Working across photography, film, painting and new media, Toronto-based Iranian artist Simin Keramati (born 1970) is known for projects that are at once personal and political, featuring moments of introspection with bold social commentary.
Simin studied at Azad University and Art University, both in Tehran. She won the grand prize at Dhaka International Biennale in 2004 and was shortlisted for the MOPCAP (Magic Of Persia Contemporary Art Prize) in 2009. In 2015, she was awarded a grant by the Canadian Council for the Arts to produce video art and a short film.
Here she talks about the stories behind some of her projects and the themes that come up again and again in her art…
You were born in Tehran, and obtained your BA and MA there itself. When did you make a move to Toronto? How do you spend your typical year now? Do you divide your time between Iran and Canada?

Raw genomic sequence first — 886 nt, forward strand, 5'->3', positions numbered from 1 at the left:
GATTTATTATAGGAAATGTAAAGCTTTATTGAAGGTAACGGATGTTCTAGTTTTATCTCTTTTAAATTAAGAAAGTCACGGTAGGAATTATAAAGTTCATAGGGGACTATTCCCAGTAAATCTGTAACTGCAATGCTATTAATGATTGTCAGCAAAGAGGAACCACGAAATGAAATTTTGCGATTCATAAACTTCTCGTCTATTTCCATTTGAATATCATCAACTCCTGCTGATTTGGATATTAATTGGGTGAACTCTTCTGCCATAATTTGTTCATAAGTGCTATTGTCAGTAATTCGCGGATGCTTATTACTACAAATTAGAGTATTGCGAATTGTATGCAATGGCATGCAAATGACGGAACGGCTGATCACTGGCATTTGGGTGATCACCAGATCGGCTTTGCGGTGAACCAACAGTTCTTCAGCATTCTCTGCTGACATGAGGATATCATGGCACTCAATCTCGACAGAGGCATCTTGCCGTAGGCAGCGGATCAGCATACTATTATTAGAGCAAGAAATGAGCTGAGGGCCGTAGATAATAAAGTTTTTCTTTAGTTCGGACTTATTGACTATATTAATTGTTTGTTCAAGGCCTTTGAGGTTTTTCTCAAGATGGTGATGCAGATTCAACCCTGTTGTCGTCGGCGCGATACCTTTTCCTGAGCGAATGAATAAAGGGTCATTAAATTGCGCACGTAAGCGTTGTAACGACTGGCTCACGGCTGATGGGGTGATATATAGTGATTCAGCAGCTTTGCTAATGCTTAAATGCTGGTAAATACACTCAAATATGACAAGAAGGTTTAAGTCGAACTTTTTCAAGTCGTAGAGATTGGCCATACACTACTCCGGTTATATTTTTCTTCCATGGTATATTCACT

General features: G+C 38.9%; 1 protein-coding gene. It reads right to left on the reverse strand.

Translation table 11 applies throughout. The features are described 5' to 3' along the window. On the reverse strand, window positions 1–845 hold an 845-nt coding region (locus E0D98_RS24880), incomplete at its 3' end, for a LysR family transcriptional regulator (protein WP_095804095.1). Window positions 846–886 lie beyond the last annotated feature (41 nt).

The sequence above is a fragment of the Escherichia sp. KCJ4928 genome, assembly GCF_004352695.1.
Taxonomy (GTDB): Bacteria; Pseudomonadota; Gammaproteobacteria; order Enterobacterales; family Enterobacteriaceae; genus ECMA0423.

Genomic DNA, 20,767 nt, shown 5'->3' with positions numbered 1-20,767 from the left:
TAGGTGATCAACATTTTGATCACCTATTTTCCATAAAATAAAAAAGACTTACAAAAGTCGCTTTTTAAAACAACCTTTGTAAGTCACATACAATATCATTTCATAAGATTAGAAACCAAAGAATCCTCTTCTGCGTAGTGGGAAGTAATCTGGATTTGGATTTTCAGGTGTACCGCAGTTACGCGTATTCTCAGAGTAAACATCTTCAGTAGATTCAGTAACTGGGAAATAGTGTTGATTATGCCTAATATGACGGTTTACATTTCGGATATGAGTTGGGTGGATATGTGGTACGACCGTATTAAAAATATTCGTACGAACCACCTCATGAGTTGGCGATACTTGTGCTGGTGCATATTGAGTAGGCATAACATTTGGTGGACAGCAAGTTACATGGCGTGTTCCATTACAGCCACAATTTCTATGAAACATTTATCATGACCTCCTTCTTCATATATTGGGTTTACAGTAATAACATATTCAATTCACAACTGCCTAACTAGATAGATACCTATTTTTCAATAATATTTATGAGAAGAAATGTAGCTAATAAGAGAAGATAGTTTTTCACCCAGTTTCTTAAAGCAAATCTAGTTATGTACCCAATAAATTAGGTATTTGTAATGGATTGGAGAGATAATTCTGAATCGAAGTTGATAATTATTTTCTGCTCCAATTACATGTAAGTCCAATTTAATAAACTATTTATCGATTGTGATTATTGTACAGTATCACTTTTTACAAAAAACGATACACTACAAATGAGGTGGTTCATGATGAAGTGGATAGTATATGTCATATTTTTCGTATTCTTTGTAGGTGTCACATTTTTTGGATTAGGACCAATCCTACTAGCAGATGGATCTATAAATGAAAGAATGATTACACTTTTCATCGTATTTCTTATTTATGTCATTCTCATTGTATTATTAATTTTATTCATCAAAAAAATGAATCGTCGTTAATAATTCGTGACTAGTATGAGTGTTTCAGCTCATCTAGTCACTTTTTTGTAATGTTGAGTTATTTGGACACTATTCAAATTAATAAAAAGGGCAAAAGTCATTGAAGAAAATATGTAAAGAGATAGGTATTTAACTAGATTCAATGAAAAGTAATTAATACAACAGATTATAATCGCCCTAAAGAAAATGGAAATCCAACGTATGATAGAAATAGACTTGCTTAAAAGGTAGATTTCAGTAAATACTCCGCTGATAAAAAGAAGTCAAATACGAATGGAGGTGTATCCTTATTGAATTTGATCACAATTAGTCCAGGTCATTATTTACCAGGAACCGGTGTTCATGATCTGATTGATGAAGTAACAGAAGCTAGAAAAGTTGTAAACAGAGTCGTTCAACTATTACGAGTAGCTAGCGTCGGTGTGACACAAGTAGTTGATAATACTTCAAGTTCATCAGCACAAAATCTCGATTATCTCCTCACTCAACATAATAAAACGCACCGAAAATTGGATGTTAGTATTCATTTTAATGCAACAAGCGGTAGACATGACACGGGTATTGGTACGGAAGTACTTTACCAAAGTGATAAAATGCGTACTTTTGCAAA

I was born in Tehran and lived and worked there for a long period of time. In 2012, I moved to Canada. The reason for this emigration was personal. At that time, I had been diagnosed with cancer and the aftermath of the presidential elections in 2009 was depressing. Even though I was not affected directly, I felt like I needed to distance myself from the situation and create a space of my own.
As I moved to Toronto, I started operating from my new home-studio. I travel to Tehran quite regularly and continue to do some of my work there.
Your themes are described as “socio-political”. What specific social and political issues/events are you most interested in exploring and exposing?
Living and working in a society like “the Islamic Republic of Iran” makes you political. That said, being a woman and working as an artist is political enough. To be honest I believe every artist in Iran is performing a political act when creating a new artwork. Yet, some artists find themselves more explicitly involved with social and political matters.